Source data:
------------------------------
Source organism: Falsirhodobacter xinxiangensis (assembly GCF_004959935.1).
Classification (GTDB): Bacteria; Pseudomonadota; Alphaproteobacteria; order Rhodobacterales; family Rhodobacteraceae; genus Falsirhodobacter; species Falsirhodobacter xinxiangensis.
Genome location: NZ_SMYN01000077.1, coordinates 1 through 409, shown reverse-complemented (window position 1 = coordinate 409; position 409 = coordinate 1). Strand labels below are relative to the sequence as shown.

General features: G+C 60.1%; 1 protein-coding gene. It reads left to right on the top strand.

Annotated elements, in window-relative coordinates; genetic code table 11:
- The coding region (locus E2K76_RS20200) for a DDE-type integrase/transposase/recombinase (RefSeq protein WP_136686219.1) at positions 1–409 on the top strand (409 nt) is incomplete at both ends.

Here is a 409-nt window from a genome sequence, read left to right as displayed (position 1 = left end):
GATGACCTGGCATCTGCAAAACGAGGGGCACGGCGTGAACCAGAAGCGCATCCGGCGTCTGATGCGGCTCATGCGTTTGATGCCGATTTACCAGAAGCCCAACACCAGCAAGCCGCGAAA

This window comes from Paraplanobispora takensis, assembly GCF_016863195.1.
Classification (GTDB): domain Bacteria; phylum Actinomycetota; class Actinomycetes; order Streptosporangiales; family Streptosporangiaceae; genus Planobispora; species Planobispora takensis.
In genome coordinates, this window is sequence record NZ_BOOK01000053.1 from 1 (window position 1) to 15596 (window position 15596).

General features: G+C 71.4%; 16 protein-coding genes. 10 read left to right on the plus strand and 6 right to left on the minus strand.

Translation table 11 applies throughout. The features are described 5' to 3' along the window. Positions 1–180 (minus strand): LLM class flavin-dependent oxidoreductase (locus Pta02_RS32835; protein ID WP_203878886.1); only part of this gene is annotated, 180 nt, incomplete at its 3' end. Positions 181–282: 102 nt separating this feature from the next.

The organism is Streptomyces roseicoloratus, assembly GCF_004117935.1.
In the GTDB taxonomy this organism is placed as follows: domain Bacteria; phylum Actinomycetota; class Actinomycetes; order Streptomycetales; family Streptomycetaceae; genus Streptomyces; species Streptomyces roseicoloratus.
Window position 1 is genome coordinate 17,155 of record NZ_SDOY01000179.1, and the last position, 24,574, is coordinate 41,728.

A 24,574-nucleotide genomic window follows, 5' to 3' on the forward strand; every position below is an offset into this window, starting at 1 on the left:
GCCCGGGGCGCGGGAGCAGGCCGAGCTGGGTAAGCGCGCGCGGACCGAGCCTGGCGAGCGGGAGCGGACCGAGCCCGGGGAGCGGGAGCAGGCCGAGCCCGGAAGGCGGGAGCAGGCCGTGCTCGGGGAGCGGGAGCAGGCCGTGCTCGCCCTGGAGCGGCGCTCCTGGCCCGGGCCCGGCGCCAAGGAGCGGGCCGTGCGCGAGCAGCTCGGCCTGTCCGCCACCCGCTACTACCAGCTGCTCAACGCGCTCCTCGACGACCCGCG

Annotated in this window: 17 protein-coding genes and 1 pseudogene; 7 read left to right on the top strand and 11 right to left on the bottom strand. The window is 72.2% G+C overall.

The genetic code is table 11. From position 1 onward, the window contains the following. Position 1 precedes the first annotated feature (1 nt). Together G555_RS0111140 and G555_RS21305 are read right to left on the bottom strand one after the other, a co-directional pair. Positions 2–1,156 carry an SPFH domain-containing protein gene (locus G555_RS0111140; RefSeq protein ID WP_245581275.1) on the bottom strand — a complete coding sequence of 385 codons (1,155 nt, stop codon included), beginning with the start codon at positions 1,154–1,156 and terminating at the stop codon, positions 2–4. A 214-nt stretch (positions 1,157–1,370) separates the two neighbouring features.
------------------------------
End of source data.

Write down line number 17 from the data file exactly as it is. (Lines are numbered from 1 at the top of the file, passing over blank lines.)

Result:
A 24,574-nucleotide genomic window follows, 5' to 3' on the forward strand; every position below is an offset into this window, starting at 1 on the left: